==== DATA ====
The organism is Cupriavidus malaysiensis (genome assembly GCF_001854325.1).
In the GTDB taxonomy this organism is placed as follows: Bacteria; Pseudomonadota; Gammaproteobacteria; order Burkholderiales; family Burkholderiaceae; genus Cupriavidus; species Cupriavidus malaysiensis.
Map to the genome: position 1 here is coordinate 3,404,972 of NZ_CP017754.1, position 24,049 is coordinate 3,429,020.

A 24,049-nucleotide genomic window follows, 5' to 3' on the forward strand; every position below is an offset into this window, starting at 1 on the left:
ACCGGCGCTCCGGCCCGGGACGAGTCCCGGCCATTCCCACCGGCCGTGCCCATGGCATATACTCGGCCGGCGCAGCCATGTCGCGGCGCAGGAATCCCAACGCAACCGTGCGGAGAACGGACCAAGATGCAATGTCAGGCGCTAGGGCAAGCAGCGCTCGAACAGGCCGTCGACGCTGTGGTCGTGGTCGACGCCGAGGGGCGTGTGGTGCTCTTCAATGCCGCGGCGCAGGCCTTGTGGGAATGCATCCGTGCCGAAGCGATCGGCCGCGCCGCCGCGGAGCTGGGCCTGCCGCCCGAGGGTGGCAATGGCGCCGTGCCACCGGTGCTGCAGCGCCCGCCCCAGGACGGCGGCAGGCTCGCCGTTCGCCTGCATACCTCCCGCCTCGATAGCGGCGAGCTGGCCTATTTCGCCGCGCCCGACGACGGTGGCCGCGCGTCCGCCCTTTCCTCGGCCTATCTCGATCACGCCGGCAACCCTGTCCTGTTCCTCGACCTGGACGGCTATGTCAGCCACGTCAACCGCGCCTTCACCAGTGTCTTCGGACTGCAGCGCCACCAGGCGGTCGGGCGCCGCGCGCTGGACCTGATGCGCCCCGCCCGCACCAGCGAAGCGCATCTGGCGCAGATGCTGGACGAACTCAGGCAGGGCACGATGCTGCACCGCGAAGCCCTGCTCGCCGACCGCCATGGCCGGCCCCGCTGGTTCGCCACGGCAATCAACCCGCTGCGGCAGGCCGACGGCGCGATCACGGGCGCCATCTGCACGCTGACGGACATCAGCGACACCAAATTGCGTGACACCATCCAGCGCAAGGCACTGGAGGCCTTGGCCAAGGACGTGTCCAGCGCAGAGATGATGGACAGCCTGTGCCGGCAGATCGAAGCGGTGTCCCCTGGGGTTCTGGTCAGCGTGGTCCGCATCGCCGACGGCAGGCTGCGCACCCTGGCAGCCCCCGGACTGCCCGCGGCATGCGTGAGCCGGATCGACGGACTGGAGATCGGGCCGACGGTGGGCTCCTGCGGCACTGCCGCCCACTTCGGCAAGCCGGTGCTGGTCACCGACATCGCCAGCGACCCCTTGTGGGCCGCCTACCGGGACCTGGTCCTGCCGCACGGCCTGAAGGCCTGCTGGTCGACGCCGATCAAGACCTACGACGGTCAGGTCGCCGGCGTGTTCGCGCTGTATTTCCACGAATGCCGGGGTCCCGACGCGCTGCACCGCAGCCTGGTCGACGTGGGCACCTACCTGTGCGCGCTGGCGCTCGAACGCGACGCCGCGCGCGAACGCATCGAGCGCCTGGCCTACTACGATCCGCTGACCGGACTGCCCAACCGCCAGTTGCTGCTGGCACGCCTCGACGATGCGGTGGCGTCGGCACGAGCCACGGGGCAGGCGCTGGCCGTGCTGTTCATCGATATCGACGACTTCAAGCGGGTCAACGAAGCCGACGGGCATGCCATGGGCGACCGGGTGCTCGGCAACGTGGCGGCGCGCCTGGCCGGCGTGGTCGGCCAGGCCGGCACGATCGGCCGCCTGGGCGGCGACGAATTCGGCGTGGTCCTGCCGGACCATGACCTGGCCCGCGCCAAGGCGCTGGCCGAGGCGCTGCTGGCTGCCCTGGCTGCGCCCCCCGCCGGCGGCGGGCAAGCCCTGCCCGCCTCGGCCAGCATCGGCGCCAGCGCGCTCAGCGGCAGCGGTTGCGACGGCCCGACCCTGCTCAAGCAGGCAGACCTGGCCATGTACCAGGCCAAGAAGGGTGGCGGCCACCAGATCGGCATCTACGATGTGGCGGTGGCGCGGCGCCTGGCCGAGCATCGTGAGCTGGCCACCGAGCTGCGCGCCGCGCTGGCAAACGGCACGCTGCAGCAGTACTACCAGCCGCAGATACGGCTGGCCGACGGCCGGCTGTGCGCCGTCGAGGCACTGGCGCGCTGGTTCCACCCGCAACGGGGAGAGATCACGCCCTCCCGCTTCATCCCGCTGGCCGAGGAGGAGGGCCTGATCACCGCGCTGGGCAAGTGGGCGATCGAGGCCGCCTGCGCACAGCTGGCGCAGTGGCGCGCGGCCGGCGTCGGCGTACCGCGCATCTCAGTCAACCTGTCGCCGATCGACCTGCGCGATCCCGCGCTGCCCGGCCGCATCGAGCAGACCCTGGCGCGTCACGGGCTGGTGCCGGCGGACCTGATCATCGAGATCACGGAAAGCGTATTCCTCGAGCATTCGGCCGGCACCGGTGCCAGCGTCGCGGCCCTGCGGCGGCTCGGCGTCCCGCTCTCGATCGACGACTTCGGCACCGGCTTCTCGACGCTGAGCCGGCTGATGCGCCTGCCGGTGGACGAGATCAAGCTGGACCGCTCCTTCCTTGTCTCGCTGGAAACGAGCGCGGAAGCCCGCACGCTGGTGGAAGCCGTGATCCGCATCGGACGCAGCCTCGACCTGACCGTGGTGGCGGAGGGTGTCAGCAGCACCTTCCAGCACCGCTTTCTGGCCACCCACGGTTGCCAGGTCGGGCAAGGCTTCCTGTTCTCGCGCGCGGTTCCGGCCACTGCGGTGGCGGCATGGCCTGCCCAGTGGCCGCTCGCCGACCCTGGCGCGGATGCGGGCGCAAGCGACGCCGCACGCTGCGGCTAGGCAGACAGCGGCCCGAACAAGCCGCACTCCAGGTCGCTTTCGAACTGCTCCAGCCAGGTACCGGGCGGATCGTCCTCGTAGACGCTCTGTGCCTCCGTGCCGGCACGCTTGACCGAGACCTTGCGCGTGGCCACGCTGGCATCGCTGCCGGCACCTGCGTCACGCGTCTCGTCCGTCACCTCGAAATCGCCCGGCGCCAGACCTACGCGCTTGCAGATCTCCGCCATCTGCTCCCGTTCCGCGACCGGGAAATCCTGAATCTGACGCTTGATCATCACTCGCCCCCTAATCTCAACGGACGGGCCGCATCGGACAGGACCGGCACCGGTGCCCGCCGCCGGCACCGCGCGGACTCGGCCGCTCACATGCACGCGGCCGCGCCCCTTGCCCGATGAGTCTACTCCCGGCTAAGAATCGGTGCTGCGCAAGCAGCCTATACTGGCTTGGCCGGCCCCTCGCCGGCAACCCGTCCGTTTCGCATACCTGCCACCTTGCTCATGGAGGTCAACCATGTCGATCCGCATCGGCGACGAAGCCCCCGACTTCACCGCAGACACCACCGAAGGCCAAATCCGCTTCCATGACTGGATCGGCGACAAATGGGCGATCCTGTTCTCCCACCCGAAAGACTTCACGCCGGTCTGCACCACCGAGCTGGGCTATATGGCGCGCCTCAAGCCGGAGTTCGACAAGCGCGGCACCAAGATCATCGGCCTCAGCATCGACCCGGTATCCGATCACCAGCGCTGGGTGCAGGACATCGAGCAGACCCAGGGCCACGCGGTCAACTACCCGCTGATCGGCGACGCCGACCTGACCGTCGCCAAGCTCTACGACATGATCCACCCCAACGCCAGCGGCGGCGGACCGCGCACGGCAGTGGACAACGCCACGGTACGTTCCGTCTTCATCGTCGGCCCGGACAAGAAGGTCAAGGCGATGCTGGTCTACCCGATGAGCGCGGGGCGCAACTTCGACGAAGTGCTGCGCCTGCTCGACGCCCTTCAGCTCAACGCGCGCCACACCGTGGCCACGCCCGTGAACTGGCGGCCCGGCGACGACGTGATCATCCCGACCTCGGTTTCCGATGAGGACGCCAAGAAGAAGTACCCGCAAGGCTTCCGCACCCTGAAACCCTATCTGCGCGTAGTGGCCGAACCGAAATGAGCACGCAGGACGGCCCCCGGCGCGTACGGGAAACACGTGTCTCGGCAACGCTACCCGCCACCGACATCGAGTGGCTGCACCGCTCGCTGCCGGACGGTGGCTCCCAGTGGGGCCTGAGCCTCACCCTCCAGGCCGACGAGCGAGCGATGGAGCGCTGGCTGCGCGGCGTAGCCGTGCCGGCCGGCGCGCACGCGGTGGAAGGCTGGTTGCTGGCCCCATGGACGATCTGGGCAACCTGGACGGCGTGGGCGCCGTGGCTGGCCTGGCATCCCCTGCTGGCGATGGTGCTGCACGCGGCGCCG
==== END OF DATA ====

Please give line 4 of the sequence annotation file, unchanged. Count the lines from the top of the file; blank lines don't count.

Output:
A 24,049-nucleotide genomic window follows, 5' to 3' on the forward strand; every position below is an offset into this window, starting at 1 on the left: